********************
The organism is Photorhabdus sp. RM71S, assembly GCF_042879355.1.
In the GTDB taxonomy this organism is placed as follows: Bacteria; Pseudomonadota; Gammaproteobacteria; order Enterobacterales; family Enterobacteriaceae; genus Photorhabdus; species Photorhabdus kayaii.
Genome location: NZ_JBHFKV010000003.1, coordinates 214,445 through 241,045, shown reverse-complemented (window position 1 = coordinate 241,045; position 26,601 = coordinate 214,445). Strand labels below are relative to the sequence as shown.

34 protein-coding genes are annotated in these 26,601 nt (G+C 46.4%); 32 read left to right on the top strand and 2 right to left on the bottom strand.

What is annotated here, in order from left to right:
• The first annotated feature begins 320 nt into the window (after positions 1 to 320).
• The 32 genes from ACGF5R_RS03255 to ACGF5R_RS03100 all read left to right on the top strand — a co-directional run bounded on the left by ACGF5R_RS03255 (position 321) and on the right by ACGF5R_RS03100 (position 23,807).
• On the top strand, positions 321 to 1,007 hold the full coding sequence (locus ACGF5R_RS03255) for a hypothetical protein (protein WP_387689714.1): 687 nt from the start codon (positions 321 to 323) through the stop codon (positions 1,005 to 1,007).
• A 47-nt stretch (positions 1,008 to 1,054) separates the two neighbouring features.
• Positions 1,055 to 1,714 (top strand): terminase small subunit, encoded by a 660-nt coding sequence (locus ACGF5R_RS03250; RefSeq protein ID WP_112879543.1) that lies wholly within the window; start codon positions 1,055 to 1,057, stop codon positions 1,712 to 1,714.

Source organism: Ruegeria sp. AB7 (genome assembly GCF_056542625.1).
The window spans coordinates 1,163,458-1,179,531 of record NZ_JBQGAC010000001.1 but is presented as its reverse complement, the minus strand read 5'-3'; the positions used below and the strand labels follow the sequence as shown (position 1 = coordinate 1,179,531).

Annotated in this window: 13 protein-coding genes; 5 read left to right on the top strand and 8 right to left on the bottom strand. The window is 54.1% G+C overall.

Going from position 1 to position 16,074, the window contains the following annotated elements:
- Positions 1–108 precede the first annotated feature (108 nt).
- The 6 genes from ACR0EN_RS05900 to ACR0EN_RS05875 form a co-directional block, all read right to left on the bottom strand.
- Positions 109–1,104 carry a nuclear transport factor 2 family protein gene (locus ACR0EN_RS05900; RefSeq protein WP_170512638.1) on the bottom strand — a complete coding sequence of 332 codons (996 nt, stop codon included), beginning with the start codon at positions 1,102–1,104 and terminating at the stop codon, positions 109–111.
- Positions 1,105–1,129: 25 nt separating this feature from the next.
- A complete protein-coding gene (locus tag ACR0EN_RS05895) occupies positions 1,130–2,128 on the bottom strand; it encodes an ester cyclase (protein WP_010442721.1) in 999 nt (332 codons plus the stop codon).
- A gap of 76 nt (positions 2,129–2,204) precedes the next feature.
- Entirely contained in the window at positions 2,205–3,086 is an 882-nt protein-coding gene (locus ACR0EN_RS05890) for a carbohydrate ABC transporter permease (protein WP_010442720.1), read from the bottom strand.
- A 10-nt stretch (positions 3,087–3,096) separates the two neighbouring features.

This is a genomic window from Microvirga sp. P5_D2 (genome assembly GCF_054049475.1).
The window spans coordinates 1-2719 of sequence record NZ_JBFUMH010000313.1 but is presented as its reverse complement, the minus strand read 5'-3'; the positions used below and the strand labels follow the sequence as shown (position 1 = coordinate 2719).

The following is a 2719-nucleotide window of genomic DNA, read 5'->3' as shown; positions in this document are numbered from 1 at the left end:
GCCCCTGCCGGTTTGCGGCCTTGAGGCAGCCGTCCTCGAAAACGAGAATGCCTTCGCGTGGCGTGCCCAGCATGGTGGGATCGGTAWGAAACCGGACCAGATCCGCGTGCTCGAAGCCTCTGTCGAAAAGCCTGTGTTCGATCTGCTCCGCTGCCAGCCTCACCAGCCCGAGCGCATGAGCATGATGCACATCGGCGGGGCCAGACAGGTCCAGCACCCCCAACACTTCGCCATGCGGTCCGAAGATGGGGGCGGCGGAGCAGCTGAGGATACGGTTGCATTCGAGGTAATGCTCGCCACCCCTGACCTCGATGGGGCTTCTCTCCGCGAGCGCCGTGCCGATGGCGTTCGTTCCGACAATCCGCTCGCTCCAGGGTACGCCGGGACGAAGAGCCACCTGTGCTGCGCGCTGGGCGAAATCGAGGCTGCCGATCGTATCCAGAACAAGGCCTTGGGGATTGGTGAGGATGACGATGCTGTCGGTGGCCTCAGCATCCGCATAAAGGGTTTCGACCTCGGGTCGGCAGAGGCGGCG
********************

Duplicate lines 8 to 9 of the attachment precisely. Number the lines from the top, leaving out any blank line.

• On the top strand, positions 321 to 1,007 hold the full coding sequence (locus ACGF5R_RS03255) for a hypothetical protein (protein WP_387689714.1): 687 nt from the start codon (positions 321 to 323) through the stop codon (positions 1,005 to 1,007).
• A 47-nt stretch (positions 1,008 to 1,054) separates the two neighbouring features.